Nevada Union econ class raises funds for cause
Nevada Union High School’s campus came to life about an hour earlier than normal on the morning of May 23, thanks to the eighth annual Breakfast Sell-a-Thon put on by the Advanced Placement government and economics classes.
The event is designed to provide a learning experience for students. The 40 minute sale of breakfast treats to students and faculty is part of the class final, a multistage project modeled on ABC’s hit reality show “The Apprentice,” in which teams compete in events based on different business models to vie for a high-profile position with Trump Industries.
In Nevada Union’s version, students compete for something equally as valuable: top grades. The groups will be given grades based on ranking, from an A with the top-ranking group to an F for the last-place group.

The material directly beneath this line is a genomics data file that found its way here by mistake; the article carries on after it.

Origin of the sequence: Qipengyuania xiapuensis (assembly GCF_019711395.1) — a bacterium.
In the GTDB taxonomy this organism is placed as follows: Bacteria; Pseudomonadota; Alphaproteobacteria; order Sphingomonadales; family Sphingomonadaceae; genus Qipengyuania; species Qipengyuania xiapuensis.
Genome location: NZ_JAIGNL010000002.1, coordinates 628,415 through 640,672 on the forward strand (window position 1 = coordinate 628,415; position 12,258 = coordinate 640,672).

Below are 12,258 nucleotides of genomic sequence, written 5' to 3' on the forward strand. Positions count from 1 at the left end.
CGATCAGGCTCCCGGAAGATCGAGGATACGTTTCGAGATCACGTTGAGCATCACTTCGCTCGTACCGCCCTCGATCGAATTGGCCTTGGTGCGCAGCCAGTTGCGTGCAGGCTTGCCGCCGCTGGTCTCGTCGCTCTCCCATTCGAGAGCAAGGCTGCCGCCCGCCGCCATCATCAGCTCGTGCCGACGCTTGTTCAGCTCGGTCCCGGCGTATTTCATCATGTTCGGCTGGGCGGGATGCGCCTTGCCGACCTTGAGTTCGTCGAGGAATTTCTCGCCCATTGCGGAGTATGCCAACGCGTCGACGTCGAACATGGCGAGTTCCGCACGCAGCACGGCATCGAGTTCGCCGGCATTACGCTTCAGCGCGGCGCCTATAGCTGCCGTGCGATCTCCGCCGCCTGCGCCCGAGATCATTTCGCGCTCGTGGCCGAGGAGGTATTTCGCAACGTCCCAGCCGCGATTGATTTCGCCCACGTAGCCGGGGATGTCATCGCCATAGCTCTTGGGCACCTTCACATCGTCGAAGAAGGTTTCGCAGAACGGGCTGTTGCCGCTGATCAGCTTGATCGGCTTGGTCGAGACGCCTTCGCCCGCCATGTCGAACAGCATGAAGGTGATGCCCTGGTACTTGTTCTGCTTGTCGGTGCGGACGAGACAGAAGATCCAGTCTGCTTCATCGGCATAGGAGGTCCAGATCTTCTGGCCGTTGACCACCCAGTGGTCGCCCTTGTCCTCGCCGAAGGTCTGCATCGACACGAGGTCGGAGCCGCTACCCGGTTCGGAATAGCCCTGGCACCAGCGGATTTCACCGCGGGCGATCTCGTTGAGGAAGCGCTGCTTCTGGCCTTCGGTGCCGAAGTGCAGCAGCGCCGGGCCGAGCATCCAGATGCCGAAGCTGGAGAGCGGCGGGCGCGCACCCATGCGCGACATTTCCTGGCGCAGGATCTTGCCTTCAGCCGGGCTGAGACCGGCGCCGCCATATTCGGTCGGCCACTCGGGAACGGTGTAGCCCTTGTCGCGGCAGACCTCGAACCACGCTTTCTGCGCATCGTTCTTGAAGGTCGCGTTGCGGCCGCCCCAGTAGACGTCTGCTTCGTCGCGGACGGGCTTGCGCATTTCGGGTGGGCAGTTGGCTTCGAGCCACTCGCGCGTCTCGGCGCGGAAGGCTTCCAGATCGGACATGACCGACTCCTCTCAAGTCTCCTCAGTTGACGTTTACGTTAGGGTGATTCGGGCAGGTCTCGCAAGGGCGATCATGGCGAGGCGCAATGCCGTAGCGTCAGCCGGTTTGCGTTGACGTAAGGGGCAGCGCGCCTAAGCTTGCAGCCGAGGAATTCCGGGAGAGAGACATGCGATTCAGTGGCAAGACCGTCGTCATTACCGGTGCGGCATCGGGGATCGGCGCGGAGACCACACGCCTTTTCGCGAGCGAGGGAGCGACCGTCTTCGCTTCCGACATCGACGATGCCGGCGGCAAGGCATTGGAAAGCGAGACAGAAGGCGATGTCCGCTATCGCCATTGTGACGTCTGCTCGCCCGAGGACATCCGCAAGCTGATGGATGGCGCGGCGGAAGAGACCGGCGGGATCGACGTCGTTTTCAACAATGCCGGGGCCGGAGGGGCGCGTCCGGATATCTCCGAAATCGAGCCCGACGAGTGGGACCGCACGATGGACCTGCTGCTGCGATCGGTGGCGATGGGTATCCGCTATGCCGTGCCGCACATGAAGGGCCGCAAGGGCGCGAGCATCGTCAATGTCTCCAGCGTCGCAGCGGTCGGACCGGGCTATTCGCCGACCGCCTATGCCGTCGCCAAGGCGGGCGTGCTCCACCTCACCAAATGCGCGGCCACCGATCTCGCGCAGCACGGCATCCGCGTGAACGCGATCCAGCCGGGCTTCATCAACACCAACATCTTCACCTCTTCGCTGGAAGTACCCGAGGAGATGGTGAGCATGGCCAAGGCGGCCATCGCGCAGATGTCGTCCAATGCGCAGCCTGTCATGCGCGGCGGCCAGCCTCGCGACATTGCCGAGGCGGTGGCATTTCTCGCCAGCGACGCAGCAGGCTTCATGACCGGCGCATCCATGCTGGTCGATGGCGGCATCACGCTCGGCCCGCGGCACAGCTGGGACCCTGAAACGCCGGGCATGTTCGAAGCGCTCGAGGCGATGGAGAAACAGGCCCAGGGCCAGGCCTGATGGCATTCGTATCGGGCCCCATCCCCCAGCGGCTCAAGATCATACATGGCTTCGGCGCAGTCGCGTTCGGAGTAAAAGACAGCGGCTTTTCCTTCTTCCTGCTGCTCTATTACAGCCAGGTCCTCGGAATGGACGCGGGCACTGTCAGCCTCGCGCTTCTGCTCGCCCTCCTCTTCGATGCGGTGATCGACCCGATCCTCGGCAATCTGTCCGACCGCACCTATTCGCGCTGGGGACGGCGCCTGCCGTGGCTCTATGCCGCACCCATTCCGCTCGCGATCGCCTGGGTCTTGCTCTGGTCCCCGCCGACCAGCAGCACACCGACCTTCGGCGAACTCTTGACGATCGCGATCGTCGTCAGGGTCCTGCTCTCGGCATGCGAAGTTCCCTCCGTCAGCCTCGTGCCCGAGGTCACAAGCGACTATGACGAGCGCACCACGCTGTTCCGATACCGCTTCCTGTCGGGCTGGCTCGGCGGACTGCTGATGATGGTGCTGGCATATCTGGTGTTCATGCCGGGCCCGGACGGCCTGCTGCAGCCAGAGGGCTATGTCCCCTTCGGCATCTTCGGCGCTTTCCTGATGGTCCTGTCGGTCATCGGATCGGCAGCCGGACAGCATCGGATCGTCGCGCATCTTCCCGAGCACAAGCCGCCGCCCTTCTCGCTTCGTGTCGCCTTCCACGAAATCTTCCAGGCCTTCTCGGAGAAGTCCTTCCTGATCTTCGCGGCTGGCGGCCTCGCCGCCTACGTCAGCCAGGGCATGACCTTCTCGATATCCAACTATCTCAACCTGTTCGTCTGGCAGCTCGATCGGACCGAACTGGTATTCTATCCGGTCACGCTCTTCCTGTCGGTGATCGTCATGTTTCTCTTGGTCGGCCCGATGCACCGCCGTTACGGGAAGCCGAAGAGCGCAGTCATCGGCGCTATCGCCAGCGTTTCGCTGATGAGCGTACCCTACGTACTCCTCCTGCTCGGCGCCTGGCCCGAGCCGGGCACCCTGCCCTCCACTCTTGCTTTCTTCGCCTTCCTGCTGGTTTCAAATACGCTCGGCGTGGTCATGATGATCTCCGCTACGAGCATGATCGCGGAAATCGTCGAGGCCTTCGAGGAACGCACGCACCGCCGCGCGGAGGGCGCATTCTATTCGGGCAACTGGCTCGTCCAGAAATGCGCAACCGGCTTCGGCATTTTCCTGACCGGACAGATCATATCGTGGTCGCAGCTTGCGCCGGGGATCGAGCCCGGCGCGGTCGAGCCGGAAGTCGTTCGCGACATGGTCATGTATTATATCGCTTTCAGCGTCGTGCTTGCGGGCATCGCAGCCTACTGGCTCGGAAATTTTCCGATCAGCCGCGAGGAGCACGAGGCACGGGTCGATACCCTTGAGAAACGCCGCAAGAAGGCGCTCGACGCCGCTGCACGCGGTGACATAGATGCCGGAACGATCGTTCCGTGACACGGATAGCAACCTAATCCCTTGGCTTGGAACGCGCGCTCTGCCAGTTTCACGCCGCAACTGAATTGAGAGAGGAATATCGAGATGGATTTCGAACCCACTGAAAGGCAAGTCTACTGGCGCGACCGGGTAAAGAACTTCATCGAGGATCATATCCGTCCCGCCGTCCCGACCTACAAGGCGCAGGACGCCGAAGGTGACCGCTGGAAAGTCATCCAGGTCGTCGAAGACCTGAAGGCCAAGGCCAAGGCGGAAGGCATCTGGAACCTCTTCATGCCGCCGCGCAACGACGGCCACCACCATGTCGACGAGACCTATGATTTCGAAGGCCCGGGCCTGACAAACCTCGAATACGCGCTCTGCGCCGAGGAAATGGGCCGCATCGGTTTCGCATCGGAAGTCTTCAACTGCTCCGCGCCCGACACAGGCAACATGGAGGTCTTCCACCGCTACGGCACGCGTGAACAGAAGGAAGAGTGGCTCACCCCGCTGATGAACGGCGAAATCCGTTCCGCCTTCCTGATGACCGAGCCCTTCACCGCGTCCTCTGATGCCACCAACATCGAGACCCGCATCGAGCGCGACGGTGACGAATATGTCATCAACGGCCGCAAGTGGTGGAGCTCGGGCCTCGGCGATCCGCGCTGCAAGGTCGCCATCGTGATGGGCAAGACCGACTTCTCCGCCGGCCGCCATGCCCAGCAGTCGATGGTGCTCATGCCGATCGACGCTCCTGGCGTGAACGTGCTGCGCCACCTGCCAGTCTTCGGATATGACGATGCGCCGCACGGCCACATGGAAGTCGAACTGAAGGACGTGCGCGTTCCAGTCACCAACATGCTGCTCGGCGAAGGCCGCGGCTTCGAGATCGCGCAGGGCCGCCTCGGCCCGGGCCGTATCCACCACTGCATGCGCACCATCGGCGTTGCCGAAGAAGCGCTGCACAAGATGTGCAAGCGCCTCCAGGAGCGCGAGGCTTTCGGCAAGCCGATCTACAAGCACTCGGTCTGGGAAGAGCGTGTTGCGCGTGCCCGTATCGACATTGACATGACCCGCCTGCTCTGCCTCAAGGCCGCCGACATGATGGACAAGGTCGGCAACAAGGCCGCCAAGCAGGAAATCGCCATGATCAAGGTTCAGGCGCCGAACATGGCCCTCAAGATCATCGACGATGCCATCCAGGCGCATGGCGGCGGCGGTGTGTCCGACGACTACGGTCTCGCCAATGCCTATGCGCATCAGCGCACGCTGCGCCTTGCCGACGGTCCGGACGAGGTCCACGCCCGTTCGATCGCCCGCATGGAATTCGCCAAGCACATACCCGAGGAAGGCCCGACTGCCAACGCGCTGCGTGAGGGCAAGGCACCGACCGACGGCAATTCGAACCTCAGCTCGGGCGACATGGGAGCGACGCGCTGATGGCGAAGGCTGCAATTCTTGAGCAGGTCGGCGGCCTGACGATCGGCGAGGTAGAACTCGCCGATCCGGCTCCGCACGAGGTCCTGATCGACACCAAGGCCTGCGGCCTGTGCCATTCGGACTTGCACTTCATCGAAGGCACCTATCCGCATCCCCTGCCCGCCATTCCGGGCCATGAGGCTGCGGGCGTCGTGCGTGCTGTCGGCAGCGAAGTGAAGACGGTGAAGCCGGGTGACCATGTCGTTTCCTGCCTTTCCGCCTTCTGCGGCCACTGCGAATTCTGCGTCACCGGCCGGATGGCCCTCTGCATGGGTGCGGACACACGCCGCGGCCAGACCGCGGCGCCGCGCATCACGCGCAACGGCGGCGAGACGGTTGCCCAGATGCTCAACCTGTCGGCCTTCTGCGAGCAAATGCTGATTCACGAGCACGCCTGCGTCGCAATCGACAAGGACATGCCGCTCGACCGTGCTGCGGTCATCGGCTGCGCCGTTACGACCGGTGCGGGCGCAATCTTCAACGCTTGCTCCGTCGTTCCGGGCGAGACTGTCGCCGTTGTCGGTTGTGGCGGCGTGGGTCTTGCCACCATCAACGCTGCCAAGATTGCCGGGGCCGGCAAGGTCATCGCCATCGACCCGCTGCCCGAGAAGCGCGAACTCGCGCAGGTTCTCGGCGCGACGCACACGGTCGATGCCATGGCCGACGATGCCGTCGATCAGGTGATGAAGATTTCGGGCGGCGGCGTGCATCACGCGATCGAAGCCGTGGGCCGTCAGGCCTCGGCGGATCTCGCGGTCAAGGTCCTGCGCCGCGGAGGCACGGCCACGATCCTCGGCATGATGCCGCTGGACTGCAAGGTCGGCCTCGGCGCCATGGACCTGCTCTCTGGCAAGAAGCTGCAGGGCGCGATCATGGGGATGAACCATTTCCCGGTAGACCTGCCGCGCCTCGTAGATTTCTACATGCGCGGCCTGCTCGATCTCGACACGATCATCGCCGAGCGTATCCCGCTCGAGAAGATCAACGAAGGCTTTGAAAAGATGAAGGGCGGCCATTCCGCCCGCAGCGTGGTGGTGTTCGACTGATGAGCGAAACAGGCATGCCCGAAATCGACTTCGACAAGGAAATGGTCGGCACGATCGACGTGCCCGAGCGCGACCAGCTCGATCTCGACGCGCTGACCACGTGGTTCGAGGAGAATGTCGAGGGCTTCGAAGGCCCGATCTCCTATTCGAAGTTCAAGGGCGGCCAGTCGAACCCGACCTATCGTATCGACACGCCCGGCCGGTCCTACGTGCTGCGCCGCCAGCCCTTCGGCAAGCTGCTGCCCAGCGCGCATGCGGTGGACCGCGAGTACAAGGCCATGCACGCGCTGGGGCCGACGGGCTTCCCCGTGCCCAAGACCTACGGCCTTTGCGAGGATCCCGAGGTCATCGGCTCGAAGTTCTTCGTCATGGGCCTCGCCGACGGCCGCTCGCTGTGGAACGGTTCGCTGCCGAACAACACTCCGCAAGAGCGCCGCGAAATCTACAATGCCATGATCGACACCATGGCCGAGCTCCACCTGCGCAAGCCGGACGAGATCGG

The project is meant to be a semi-realistic look at capitalism, explained AP government teacher Jeff Dellis.
“Students have spent the majority of the second semester looking at the different aspects of economics,” Dellis said. “The Apprentice project gives the seniors a chance to see some of the concepts they’ve been studying put into practice before they graduate.”
The project is also a fun way to mark the end of the year, Dellis said.
All around the J-Wing quad, students behind booths hocked their breakfast items. One team hopes to capitalize on the bargain-hunting students and offered breakfast burritos and other treats for well below average prices.
Another team took orders to be delivered to customers’ first period classes.
The sell-a-thon supports KARE Crisis Nursery of Nevada County, a local nonprofit daycare that provides a nurturing environment for small children of families in a stressful situation.
“Honestly, I was really stressing the project before the actual sell-a-thon,” said student Miles Baker. “But it actually ended up being really fun. Plus, it’s all to a good cause.”
The economics class was able to raise more than $1,200 for KARE Crisis Nursery.
“We pick a cause as a class and all the proceeds go there,” Dellis said. “We really enjoy doing it and we hope to see everyone again next year.”
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